2014 has seen a slew of post-apocalyptic/futuristic themed movies, but out of all of them, Ari Folman’s half live action, half 2-D animation seems the most likely. That doesn’t mean it is great, or a particularly good movie, but its prediction seem less like science fiction and more like an eventual reality.
The set-up is thus: Robin Wright plays Robin Wright, the actress who was once Princess Buttercup and Forrest Gump’s Jenny. Now, Wright is a single mother of two who is pretty much done with acting. Her son, Aaron (Kodi Smit-McPhee) is suffering from a disease that will rob him both of sight and sound. Wright tries to care for Aaron as best she can, but all those visits to the doctor cost a great deal of money.
Wright’s agent, Al (Harvey Keitel), and the studio boss at Miramount, Jeff (Danny Huston), have a proposal, Wright will scan her face and body into a computer and Miramount will own and direct her image in whatever movie they like for the next twenty years. There are some exceptions (no pornography) to their use, but Wright will be able to sit at home and collect a paycheck without having to lift a finger. She resists the offer — because the freedom of choice and selection is eliminated — but when it becomes clear that is where the movie industry is headed, she too becomes another image in Miramount’s hard drive. To update the old MGM slogan, “More stars in this computer than there are in heaven.”
Twenty years pass, the contract lapses and Jeff wants to sign an extension, but the world has changed a great deal, punctuated by a transition from live action to throwback animation reminiscent of the 1920s Fleischer Studios. Here, The Congress suddenly takes off; leaving behind the stilted and somewhat dry live action to something fluid and constantly changing.
Wright attends The Futurist Congress to unveil a new product from the studios, the ability to consume celebrity. They will be able to literally drink John Wayne and eat Marilyn Monroe. It doesn’t just stop with celebrities, Greek deities, historical figures; even the Christ is available for the consumption. Wright resists and goes on the run with a little help from Dylan (voiced by Jon Hamm), a former Miramount animator who fell in love with her.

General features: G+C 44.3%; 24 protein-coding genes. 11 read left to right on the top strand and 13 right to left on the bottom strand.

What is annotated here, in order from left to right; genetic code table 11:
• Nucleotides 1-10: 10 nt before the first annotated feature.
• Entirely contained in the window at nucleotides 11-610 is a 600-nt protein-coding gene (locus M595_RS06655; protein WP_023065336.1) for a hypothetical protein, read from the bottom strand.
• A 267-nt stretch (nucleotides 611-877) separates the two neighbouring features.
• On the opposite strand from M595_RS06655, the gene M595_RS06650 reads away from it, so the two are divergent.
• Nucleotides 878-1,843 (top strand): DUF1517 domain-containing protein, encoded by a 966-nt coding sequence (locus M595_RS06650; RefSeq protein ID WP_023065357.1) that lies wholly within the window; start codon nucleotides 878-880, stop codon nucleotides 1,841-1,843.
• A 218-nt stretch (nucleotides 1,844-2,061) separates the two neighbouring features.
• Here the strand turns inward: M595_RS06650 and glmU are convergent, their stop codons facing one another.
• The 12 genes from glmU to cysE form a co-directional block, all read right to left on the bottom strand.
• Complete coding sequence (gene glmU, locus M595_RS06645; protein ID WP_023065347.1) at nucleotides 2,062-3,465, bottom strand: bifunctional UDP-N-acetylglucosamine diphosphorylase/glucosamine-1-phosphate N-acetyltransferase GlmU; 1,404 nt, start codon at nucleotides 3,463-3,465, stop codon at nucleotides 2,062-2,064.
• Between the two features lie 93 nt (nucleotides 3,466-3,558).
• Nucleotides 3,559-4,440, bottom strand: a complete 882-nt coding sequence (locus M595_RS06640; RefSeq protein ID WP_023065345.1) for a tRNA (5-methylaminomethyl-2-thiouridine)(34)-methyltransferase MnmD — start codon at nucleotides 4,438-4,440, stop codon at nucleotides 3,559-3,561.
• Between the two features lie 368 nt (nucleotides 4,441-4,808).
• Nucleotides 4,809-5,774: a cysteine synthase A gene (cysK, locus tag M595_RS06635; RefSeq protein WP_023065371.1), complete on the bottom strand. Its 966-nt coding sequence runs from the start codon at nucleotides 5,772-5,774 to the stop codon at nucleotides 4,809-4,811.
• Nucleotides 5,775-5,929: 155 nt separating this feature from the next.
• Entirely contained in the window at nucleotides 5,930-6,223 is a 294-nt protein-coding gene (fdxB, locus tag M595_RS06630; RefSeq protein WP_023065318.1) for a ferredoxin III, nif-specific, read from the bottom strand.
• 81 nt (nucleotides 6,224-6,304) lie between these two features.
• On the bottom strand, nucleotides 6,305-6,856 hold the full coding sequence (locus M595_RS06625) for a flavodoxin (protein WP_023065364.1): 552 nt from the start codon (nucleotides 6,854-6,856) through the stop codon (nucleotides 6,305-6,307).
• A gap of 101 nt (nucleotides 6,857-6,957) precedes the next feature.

Much like Robin William’s trip through Paradise, Purgatorio and the Inferno in What Dreams May Come (Vincent Ward, 1998), Robin’s trip through the “cross-over” world doesn’t quite connect with the rest of the story, but it provides for very interesting images, at times even lending itself to a game of “Who can guess all the icons in this shot?”
Based on the novel The Futurist Congress by Stanislaw Lem, Folman updates and adapts the novel into two parts, one that works (animation) and one that doesn’t (live-action). Lem and Folman share a bleak view of utopian societies, but both seem to be pointing to inevitability. The Futurist Congress is indeed a terrifying idea for those that will be consumed, but for those consuming, it will finally give them exactly what they want. Their dreams and desires will finally in their grasp. A terrifying thought that people would line up out the door for if the powers that be can market it with the latest iPhone release.